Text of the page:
In related news, the App Store exceeded the 3 billion download benchmark last week–the latest milestone came less than four months after the store surpassed 2 billion downloads, a moment that itself arrived roughly five months after consumers downloaded the first billion iPhone and iPod touch applications. “Three billion applications downloaded in less than 18 months–this is like nothing we’ve ever seen before,” Jobs said in a self-congratulatory press release. “The revolutionary App Store offers iPhone and iPod touch users an experience unlike anything else available on other mobile devices, and we see no signs of the competition catching up anytime soon.” It’s posturing, of course, but if the App Store is indeed solving the problems that have caused developers so many headaches in the past, Jobs might be speaking the truth. –Jason

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Verizon Wireless promises imminent launch of app store

LAS VEGAS–Verizon Wireless is “on the cusp” of launching its own branded app store–an action that essentially stands as an answer to the wildly successful Apple App Store for the iPhone (currently only available through Verizon rival AT&T Mobility). Verizon’s Todd Murphy, director of business development, did not offer a specific launch date, but said the carrier’s VCast Application Store would initially be provided to five of the carrier’s BlackBerry smartphones: the Storm 1 and 2, the Curve 1 and 2, and the BlackBerry Tour.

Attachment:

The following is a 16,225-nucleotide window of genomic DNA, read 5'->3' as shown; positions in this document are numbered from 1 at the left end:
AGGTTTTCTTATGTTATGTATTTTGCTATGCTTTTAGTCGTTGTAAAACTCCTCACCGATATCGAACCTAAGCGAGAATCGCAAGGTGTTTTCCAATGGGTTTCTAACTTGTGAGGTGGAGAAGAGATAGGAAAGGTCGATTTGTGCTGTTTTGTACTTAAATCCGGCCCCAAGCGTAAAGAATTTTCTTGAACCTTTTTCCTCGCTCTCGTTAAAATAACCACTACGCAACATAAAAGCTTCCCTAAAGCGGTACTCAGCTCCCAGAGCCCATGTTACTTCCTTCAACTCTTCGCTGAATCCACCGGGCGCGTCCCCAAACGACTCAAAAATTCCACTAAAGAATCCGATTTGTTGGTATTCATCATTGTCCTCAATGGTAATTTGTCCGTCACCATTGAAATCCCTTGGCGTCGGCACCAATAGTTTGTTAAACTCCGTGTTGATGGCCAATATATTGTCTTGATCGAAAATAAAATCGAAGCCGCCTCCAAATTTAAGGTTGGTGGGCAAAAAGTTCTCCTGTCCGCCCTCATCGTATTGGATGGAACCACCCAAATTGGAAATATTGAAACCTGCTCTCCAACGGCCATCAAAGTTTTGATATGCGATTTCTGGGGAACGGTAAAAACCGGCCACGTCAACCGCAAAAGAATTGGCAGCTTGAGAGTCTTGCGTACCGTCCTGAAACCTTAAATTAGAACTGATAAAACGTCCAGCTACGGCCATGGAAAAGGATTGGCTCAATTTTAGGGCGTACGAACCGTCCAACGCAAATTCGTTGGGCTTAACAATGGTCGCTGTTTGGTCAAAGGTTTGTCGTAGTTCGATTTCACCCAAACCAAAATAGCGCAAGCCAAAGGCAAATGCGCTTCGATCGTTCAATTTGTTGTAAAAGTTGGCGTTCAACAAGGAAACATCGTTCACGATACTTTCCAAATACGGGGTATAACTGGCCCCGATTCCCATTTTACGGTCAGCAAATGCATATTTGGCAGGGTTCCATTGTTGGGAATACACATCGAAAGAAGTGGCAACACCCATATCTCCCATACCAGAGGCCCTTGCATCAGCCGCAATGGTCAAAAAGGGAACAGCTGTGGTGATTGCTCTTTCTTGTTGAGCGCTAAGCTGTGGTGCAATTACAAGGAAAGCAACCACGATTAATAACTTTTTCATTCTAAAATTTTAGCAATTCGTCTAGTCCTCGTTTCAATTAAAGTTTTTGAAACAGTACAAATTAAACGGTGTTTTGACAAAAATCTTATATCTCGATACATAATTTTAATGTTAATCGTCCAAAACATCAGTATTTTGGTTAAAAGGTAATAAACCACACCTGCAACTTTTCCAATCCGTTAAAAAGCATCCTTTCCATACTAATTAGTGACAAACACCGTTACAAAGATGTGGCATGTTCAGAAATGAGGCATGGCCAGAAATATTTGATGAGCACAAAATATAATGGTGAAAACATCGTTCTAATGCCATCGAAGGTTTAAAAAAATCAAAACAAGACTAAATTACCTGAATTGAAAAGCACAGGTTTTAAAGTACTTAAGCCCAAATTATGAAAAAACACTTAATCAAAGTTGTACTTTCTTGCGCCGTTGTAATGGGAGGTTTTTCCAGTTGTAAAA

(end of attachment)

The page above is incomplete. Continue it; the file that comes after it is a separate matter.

Verizon first announced its application store intentions in July, and at the time promised to launch it by the fourth quarter of last year. However, Verizon’s Murphy indicated the carrier needed to delay the launch to ensure that the store contained enough applications to make it worthwhile.

“We’re just waiting for that inflection point” of enough quality applications, Murphy said during a Verizon developer event here on the sidelines of the Consumer Electronics Show. Added Murphy: “We believe that when we put this out into the marketplace, it will have a significant impact.”

Murphy said the carrier currently counts 3,500 developers registered into its program, and “thousands” of application “concepts” for its store.

Further, Murphy promised the application storefront would initially be available for BlackBerry devices, and would launch on Windows Mobile devices in the “middle of the year.” Murphy declined to provide a launch window for Verizon’s VCast Application Store for Android phones, but did note the app store is heading to Verizon Android phones.

Interestingly, and perhaps unintentionally, Murphy offered a jab at Apple and its trailblazing app store by noting that Verizon’s storefront effort would focus on “quality, not quantity.” Apple’s App Store recently passed the 100,000-app mark, a number that dwarfs app store efforts by the likes of Android and BlackBerry.